Protocols for Aches and Pains, Muscular Imbalances & Recovery

Work Harder. Train Longer. Prevent Injury.

Prevent injury, reduce pain and maintain joint health with Travis's specific corrections for your individual muscular imbalances.

LISTEN IN TO TODAY’S PODCAST AS WE TALK ABOUT:

  • The importance of Vitamin D and working with athletes on their sleep
  • Why he has basketball players do full snatches from the floor
  • The biggest issues he sees with the incoming freshmen
  • What really wins games… and why that matters
  • How to create a culture of mastering the mundane
  • and more…

Top Movements for Strength and Conditioning

Lately, my greatest mission has been to improve the quality of strength and conditioning around our country. It seems my focus has been on high schools and middle schools, but really I aim to help all coaches. That’s right, my aim is to help you guys and gals.

There are times I post videos on Twitter mainly to shed light on the need for change. Yeah it might hurt some feelings, but a lot of you don’t even realize there’s a problem. No one really governs our industry, so there’s no reason any of you should know there are issues.

And that’s the problem! When sport coaches are hiring strength and conditioning professionals, there is an inherent challenge. How do these sport coaches know the first thing about strength and conditioning?

So instead of complaining, I decided to do something about it in the way of helping you all. My goal is to help you all through articles like this one and videos. That way I can at least do my part.

The Barbell

The first thing I want to talk about is exercise selection.

The good thing about the Internet is that people get introduced to our industry via videos thousands of times per day. The problem is that people are getting introduced to junk multiple times per day. How do new people to our industry know the difference between a good coach and a bad coach?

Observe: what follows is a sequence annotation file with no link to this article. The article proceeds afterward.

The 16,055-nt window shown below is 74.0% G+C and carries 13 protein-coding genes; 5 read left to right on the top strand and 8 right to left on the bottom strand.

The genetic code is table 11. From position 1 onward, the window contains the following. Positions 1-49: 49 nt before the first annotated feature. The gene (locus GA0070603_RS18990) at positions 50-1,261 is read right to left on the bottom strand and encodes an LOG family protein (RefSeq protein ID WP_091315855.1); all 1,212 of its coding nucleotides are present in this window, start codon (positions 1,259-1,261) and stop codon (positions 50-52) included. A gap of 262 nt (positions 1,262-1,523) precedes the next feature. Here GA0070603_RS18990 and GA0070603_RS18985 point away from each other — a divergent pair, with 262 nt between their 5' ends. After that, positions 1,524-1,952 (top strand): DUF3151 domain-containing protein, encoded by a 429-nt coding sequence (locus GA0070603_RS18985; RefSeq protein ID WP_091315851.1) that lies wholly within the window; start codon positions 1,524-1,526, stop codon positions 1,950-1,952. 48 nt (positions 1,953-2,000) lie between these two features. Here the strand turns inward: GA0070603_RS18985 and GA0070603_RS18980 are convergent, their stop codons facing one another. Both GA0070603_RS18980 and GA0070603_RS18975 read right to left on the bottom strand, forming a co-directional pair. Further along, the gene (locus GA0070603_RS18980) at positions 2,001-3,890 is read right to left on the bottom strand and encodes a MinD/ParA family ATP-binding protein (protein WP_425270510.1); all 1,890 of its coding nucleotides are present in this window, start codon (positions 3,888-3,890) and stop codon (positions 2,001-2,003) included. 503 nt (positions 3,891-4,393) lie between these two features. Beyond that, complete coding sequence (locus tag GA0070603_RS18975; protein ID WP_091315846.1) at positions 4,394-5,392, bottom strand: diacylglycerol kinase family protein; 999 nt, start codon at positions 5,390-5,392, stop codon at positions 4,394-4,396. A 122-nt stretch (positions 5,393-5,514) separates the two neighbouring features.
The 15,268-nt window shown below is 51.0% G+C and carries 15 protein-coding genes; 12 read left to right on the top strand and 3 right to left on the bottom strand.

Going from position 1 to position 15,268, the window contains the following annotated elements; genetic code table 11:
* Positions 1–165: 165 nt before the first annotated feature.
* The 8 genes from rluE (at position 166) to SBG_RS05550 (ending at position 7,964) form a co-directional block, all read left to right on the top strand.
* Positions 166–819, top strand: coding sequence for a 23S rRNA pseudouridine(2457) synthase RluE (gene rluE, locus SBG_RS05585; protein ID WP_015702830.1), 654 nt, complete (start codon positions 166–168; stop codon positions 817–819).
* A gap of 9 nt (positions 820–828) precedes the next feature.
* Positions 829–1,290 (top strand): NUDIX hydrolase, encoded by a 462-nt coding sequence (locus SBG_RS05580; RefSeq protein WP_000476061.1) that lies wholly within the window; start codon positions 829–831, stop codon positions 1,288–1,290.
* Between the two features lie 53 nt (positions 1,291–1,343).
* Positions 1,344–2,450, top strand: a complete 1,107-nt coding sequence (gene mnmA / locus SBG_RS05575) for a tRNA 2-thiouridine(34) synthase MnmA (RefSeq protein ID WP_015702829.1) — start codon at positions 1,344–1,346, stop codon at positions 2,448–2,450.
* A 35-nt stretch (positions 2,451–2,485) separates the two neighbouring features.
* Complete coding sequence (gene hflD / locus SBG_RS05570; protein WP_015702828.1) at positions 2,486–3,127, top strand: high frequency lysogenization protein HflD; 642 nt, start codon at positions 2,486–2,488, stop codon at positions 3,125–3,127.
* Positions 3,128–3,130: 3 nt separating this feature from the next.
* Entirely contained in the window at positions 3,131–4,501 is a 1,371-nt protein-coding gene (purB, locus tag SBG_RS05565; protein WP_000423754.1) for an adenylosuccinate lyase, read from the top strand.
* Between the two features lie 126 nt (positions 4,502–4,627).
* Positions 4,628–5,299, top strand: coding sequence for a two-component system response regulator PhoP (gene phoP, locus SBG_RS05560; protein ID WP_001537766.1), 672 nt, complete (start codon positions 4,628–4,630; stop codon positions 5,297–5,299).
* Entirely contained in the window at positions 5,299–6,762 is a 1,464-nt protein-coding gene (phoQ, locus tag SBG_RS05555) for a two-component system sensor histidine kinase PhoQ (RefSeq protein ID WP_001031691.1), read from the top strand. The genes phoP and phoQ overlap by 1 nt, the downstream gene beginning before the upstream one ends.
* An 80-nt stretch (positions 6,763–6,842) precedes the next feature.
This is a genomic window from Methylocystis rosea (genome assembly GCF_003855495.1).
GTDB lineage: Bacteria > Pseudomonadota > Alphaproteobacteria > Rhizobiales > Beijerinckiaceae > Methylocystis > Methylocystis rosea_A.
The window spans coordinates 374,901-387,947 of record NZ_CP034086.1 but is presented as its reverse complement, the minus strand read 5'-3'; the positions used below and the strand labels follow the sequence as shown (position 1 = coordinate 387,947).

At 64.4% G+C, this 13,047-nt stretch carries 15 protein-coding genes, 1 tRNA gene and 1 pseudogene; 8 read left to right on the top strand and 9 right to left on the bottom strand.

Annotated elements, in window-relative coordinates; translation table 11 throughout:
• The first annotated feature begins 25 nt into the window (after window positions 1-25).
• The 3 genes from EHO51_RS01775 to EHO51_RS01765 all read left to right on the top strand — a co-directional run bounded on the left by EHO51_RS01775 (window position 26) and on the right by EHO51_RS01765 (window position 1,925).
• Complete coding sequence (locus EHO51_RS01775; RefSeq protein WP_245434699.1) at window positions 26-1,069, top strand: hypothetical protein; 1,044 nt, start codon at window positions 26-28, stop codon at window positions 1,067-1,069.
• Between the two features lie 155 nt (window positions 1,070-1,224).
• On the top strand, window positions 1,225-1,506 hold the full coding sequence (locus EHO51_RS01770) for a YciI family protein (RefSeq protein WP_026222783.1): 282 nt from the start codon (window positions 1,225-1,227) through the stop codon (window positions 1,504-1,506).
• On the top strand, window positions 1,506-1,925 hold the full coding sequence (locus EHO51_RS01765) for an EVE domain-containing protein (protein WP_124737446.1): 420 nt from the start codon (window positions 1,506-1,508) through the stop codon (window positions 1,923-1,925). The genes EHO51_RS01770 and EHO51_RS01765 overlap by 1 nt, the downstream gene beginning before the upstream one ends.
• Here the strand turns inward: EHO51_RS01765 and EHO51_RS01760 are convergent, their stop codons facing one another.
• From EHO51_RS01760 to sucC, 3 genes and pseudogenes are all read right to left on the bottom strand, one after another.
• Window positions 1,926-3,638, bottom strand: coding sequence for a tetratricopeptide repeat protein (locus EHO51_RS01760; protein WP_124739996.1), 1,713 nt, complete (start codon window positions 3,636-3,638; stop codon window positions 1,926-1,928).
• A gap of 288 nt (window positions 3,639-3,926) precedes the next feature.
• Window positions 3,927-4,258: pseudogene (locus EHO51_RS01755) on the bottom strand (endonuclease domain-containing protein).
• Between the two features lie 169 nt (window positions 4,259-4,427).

The Internet is also a temptation for money-hungry coaches to post videos that are more for show than for performance. When you see videos of lifts being performed with bosu balls, slide boards, or an excessive amounts of bands, you can rest assured that the video is for show only.

Look, there are only a few movements that are scientifically proven to improve performance. I have no problem adding in some new movements as long as the main movements that we know work are the core of what you are doing. If your Instagram Page is filled with bosu balls, bands attached to every limb on your body, and other circus tricks – I know right away you are simply trying to get followers and money.

Last week, someone asked the question, “Can you call yourself a strength and conditioning gym without owning one barbell?” You already know my answer was that you absolutely can not. It has nothing to do with the fact that I love the barbell movements. My answer has to do with science.

Science has proven that certain barbell movements directly affect athletic performance in the way of faster sprint times and vertical leap. There is no doubt the barbell can help improve those two markers. However, there is so much more the barbell helps to improve:

  • Power production
  • Force production
  • Force absorption
  • Hypertrophy
  • Kinesthetic awareness
  • Reduced injury rates
  • Work capacity
  • Absolute strength and muscle control
  • Rate of force development
  • Motor unit recruitment
  • Synchronization of motor units
  • Core stability as it relates to the body on the field of play (standing upright)
  • All qualities of strength with velocity based training

As you can see the barbell is irreplaceable.

So can you open a strength and conditioning facility without the barbell? Well yes, I can jump off a cliff if I want to… but it’s going to be a bad idea. I could use kettlebells, dumbbells, and sandbags – but that is still not optimal for my athletes to maximize their potential. If you’re training adults in general fitness, it would totally be fine to use these instruments as long as you are quantifying their improvement. If you want to train top athletes like I do, you are going to need to use the barbell.